The Story of Little Black Sambo

The True First Edition, First Printing
"One of the Few Books of its Day to Proclaim the Humanity of Black People"
"Revolutionary in Its Day"
Alas, Perverted in the U.S. into a Humiliating Racist Burlesque

BANNERMAN, Helen. The Story of Little Black Sambo. London: Grant Richards, 1899.

First edition, first printing (500 copies). Sixteenmo. viii, 57, [1, blank], [1, printer's slug], [1, blank] pp. Twenty-seven full page color illustrations by the author. Woodcut engraved and printed at Racquet Court by Edmund Evans.

Publisher's original cloth. Completely untouched and with minimal wear, internally with just the mildest of smudging to plates. A tight, very attractive and near fine copy. Chemised in a quarter cream buckram over mottled boards clamshell case.

Grant Richards Dumpy Books for Children No. 4, with advertisements for such opposite the title page. Few copies of the first printing have survived in collectible condition because of the small format and rough handling by enthusiastic children; thus scarce.

"The Story of Little Black Sambo has been one of the best-loved children's tales for many generations - but it is a book surrounded nowadays by a certain amount of controversy.

"…The author was Helen Bannerman [1862-1946], who came from a well-known Edinburgh family…When she wrote it, however, she was in India, where her husband was a doctor in the Indian Medical Service…stationed in Madras. During the hot weather [she] went with her two small daughters to a hill-station called Kodaikanal; she decided to leave her children there with their ayah while she went back to Madras to see her husband. It was during this journey from Kodaikanal to Madras that she wrote The Story of Little Black Sambo. She drew and painted the pictures, bound it herself (she had her own book press), and sent it off to her daughters as a present.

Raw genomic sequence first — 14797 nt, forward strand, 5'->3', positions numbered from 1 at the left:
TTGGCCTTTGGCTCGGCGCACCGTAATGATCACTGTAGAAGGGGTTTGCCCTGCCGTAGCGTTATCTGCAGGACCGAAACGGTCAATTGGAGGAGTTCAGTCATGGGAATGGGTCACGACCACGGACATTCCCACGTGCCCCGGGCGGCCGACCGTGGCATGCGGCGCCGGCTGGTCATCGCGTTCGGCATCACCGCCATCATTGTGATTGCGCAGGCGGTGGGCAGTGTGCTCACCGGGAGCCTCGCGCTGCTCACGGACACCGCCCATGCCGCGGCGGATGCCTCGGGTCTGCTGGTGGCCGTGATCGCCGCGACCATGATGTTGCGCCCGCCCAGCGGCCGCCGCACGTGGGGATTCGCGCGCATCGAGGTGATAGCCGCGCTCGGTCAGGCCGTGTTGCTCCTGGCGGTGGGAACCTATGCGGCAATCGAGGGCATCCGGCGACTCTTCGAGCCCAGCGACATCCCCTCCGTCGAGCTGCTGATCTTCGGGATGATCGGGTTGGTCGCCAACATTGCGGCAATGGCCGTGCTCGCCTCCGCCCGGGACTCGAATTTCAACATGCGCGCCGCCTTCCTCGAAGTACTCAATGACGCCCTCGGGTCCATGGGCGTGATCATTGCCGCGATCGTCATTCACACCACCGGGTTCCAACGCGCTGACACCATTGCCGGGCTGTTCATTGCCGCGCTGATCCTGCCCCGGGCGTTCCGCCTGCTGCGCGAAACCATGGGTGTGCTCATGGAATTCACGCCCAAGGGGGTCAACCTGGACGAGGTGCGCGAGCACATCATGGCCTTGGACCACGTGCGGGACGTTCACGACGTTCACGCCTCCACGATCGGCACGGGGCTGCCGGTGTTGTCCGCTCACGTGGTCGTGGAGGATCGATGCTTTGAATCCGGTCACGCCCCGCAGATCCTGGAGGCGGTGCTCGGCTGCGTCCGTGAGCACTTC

"Later, the book was taken to London by a friend and there it was sold, copyright and all, to the publisher Grant Richards for £5.

"…From the first, the little book was a runaway success. It was one of the first children's books produced in small format…It had a simple, repetitive story, exciting pictures in bright colours, and, what was rare in those days, no moral or improving tone. Children loved it. Within a year it had sold 21,000 copies and gone through four editions…

"…In the USA, many copies have been sold in editions with illustrations by other artists. These versions, not illustrated by Helen Bannerman, but others who had quite different ideas about her story and her hero, were to prove damaging to the author. Many of the pictures were tasteless and transported Helen Bannerman's hero to the South of the United States, to a world of cotton plantations and 'black Mammies.' From being one of the few books of its day to proclaim the humanity of black people, it was transformed, in some versions, into a book that associated black people with the humiliations of slavery and its aftermath…There were no such links in…the original illustrations.

"Because of criticism, some American publishers shifted the story's location to India. This fitted in with certain Indian words in the text ["ghi": butter], but took the book away from the far-off African land of Bannerman's original creation.

"It is unfortunate that Helen Bannerman's name should have been brought into controversies of this kind though the choice of the name Sambo and the loss of control over her book by the sale of her copyright. Paradoxically, she was a committed Christian, interested (as her letters and illustrations show) in people of each and every race, and in advance of her time in portraying a hero who was black" (From the accompanying pamphlet to the National Library of Scotland exhibition Helen Bannerman 'Oh please Mr Tiger', 3 April to 30 June 1981).

"Little Black Sambo embodied nearly all the principles on which present day books for children are based and was revolutionary in its day" (Hay, Sambo Sahib, p. 1).

Edmund Evans was the pre-eminent color printer of his era, printing the works of Kate Greenaway, Beatrix Potter, and Lewis Carroll's The Nursery Alice.

Hay, Sambo Sahib, p. 176. Schiller, Justin G. The Story of Little Black Sambo, The Book Collector (Vol. 23, No. 3., Autumn 1974). Item #01301

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